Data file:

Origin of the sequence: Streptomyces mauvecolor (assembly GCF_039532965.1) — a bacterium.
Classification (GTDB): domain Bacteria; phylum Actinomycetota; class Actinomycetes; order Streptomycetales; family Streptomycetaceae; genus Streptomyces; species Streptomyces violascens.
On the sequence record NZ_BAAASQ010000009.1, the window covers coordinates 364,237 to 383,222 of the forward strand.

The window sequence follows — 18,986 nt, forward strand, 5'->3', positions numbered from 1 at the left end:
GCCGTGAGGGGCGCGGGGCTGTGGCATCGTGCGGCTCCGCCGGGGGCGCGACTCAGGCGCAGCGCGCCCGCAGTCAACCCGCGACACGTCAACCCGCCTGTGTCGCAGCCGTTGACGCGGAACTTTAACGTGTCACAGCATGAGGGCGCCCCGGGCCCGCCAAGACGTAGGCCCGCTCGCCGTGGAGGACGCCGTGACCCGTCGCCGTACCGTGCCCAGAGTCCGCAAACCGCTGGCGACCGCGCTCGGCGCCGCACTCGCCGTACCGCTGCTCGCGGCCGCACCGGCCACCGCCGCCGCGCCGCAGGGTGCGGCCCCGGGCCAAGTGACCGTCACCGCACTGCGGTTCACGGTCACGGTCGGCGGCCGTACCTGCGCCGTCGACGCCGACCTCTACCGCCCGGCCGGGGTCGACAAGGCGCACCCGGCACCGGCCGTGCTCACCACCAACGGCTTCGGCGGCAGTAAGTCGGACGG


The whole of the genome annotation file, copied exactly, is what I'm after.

Origin of the sequence: Streptomyces mauvecolor (assembly GCF_039532965.1) — a bacterium.
Classification (GTDB): domain Bacteria; phylum Actinomycetota; class Actinomycetes; order Streptomycetales; family Streptomycetaceae; genus Streptomyces; species Streptomyces violascens.
On the sequence record NZ_BAAASQ010000009.1, the window covers coordinates 364,237 to 383,222 of the forward strand.

The window sequence follows — 18,986 nt, forward strand, 5'->3', positions numbered from 1 at the left end:
GCCGTGAGGGGCGCGGGGCTGTGGCATCGTGCGGCTCCGCCGGGGGCGCGACTCAGGCGCAGCGCGCCCGCAGTCAACCCGCGACACGTCAACCCGCCTGTGTCGCAGCCGTTGACGCGGAACTTTAACGTGTCACAGCATGAGGGCGCCCCGGGCCCGCCAAGACGTAGGCCCGCTCGCCGTGGAGGACGCCGTGACCCGTCGCCGTACCGTGCCCAGAGTCCGCAAACCGCTGGCGACCGCGCTCGGCGCCGCACTCGCCGTACCGCTGCTCGCGGCCGCACCGGCCACCGCCGCCGCGCCGCAGGGTGCGGCCCCGGGCCAAGTGACCGTCACCGCACTGCGGTTCACGGTCACGGTCGGCGGCCGTACCTGCGCCGTCGACGCCGACCTCTACCGCCCGGCCGGGGTCGACAAGGCGCACCCGGCACCGGCCGTGCTCACCACCAACGGCTTCGGCGGCAGTAAGTCGGACGG